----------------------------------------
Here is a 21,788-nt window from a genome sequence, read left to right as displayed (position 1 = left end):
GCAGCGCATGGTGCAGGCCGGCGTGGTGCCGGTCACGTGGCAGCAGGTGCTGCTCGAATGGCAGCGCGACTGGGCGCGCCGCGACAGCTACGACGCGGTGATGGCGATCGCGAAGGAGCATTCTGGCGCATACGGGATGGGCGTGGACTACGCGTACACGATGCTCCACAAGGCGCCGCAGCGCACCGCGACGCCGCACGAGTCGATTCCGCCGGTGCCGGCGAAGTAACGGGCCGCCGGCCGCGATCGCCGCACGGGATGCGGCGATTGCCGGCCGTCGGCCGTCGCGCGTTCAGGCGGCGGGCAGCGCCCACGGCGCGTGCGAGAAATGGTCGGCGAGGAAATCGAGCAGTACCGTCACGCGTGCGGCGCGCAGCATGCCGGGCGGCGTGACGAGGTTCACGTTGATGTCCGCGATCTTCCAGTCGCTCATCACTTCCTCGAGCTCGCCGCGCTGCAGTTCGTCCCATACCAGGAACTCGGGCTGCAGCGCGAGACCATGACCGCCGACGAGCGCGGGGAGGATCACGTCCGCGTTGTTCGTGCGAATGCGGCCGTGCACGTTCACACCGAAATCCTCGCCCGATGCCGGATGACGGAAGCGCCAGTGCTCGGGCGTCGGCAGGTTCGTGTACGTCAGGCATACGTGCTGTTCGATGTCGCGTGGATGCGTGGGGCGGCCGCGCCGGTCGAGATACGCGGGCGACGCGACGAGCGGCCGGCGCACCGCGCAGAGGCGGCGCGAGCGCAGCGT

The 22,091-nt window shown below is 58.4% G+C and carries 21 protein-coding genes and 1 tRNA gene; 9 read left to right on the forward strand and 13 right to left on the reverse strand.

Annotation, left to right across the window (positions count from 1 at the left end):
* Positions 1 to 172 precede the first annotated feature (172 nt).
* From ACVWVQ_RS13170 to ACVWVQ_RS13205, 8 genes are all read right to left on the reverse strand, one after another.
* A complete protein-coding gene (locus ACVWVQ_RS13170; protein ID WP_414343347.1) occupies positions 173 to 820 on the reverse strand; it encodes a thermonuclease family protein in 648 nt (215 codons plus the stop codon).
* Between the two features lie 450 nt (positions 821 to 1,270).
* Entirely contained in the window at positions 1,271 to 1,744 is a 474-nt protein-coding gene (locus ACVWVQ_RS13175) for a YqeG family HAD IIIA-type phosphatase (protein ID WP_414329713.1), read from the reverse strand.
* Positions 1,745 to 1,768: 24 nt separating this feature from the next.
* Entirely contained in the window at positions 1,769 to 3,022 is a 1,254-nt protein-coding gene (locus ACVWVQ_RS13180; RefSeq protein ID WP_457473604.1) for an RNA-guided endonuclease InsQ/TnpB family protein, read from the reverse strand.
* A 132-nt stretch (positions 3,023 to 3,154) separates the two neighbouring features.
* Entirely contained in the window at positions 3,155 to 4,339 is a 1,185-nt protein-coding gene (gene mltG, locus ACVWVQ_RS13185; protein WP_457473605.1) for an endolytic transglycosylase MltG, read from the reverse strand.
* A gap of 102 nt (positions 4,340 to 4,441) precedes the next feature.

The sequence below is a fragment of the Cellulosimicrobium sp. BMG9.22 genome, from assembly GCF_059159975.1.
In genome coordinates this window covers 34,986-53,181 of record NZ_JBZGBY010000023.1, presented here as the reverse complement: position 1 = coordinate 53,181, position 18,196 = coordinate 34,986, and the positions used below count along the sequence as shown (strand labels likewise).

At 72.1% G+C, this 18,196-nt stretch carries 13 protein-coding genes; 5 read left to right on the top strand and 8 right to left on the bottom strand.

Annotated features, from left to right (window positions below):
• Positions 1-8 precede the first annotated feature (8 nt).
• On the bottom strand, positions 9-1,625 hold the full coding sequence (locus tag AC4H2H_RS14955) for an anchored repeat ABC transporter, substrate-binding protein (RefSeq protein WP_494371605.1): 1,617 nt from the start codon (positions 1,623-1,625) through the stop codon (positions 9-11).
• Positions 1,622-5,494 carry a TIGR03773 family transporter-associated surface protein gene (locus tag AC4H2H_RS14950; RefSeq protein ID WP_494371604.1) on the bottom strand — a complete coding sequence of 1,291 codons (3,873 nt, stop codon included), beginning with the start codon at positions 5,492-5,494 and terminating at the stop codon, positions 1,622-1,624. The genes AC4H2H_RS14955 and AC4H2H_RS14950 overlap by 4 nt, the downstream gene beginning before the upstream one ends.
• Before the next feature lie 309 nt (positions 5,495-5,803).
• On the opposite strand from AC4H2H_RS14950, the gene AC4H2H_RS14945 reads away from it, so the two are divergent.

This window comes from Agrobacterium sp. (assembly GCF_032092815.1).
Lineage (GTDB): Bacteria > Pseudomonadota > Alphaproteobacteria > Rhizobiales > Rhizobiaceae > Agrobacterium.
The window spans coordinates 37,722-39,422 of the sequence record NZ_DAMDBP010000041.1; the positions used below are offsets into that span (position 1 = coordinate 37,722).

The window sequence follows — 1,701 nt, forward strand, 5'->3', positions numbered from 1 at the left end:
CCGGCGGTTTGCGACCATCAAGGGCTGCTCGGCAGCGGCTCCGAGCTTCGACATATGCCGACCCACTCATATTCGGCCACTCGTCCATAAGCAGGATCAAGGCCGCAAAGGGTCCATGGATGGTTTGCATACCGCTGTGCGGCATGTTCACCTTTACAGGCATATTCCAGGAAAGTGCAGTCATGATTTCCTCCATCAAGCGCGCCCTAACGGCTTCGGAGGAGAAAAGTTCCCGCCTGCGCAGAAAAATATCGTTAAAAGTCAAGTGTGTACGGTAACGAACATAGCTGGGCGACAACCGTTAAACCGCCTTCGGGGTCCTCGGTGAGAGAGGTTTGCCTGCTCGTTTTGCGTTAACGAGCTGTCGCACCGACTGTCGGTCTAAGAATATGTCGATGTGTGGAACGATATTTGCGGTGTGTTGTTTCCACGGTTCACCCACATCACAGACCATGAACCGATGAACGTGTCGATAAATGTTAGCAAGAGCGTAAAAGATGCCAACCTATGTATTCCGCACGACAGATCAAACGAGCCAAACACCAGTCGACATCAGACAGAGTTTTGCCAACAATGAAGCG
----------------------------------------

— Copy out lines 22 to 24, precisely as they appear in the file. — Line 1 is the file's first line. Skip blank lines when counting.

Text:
• Before the next feature lie 309 nt (positions 5,495-5,803).
• On the opposite strand from AC4H2H_RS14950, the gene AC4H2H_RS14945 reads away from it, so the two are divergent.

This window comes from Agrobacterium sp. (assembly GCF_032092815.1).